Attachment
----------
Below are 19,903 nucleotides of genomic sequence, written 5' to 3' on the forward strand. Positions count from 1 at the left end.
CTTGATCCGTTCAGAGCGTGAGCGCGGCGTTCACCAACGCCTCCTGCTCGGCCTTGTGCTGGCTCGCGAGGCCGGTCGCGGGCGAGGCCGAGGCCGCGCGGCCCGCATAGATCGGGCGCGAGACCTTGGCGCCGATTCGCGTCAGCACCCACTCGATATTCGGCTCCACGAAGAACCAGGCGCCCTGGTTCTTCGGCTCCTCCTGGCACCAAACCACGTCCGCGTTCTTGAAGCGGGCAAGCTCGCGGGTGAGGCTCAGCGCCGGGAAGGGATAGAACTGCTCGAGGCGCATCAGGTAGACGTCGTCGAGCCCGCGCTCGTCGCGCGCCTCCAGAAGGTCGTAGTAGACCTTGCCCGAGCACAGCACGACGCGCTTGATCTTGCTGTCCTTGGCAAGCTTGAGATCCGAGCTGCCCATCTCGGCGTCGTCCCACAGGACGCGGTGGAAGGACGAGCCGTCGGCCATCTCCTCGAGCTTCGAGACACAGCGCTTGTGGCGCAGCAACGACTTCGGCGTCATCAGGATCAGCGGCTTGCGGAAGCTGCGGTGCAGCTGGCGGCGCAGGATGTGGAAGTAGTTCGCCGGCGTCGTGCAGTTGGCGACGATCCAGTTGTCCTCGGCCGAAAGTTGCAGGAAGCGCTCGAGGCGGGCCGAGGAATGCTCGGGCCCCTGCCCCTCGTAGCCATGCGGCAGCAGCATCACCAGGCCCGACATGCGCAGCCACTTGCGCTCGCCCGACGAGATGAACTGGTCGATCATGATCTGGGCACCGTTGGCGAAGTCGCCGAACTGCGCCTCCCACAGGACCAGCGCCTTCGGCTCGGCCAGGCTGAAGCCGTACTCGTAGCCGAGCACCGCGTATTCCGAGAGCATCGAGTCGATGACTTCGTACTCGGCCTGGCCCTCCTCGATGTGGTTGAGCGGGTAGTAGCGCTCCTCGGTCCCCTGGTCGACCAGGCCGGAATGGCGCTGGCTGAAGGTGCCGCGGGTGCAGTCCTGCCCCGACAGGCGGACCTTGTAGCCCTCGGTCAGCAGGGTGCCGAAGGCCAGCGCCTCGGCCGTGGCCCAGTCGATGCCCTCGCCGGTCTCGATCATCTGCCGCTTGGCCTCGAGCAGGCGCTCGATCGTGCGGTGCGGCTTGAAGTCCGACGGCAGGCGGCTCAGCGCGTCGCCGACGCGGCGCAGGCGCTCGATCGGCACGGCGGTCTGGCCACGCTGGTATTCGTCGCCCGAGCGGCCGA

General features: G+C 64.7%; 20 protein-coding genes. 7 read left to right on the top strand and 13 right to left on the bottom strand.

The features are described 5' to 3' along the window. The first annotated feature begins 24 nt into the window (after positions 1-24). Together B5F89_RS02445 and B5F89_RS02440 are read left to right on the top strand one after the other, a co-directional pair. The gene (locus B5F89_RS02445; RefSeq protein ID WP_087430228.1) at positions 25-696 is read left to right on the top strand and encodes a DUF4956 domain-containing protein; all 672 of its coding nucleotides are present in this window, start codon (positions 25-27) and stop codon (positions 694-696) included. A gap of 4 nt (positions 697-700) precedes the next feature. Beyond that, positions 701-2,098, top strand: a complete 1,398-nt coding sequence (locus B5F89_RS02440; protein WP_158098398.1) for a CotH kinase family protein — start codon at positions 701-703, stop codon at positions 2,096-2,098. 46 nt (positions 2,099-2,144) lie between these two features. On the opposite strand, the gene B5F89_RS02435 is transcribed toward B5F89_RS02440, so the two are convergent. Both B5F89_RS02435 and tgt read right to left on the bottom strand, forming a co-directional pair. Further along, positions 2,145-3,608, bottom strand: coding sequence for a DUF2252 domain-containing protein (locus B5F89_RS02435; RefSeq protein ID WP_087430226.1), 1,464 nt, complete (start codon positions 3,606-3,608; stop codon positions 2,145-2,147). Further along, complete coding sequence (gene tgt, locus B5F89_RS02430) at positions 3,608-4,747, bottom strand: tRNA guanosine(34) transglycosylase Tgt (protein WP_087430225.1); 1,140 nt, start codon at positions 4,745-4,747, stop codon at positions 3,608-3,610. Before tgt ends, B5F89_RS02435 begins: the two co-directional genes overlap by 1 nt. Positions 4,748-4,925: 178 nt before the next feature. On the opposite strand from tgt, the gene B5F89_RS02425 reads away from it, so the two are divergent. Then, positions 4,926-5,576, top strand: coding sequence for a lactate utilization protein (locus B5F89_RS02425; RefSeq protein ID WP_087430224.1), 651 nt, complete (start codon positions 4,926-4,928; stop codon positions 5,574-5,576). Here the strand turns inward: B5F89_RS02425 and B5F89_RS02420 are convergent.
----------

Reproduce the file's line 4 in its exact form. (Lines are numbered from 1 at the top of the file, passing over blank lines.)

The features are described 5' to 3' along the window. The first annotated feature begins 24 nt into the window (after positions 1-24). Together B5F89_RS02445 and B5F89_RS02440 are read left to right on the top strand one after the other, a co-directional pair. The gene (locus B5F89_RS02445; RefSeq protein ID WP_087430228.1) at positions 25-696 is read left to right on the top strand and encodes a DUF4956 domain-containing protein; all 672 of its coding nucleotides are present in this window, start codon (positions 25-27) and stop codon (positions 694-696) included. A gap of 4 nt (positions 697-700) precedes the next feature. Beyond that, positions 701-2,098, top strand: a complete 1,398-nt coding sequence (locus B5F89_RS02440; protein WP_158098398.1) for a CotH kinase family protein — start codon at positions 701-703, stop codon at positions 2,096-2,098. 46 nt (positions 2,099-2,144) lie between these two features. On the opposite strand, the gene B5F89_RS02435 is transcribed toward B5F89_RS02440, so the two are convergent. Both B5F89_RS02435 and tgt read right to left on the bottom strand, forming a co-directional pair. Further along, positions 2,145-3,608, bottom strand: coding sequence for a DUF2252 domain-containing protein (locus B5F89_RS02435; RefSeq protein ID WP_087430226.1), 1,464 nt, complete (start codon positions 3,606-3,608; stop codon positions 2,145-2,147). Further along, complete coding sequence (gene tgt, locus B5F89_RS02430) at positions 3,608-4,747, bottom strand: tRNA guanosine(34) transglycosylase Tgt (protein WP_087430225.1); 1,140 nt, start codon at positions 4,745-4,747, stop codon at positions 3,608-3,610. Before tgt ends, B5F89_RS02435 begins: the two co-directional genes overlap by 1 nt. Positions 4,748-4,925: 178 nt before the next feature. On the opposite strand from tgt, the gene B5F89_RS02425 reads away from it, so the two are divergent. Then, positions 4,926-5,576, top strand: coding sequence for a lactate utilization protein (locus B5F89_RS02425; RefSeq protein ID WP_087430224.1), 651 nt, complete (start codon positions 4,926-4,928; stop codon positions 5,574-5,576). Here the strand turns inward: B5F89_RS02425 and B5F89_RS02420 are convergent.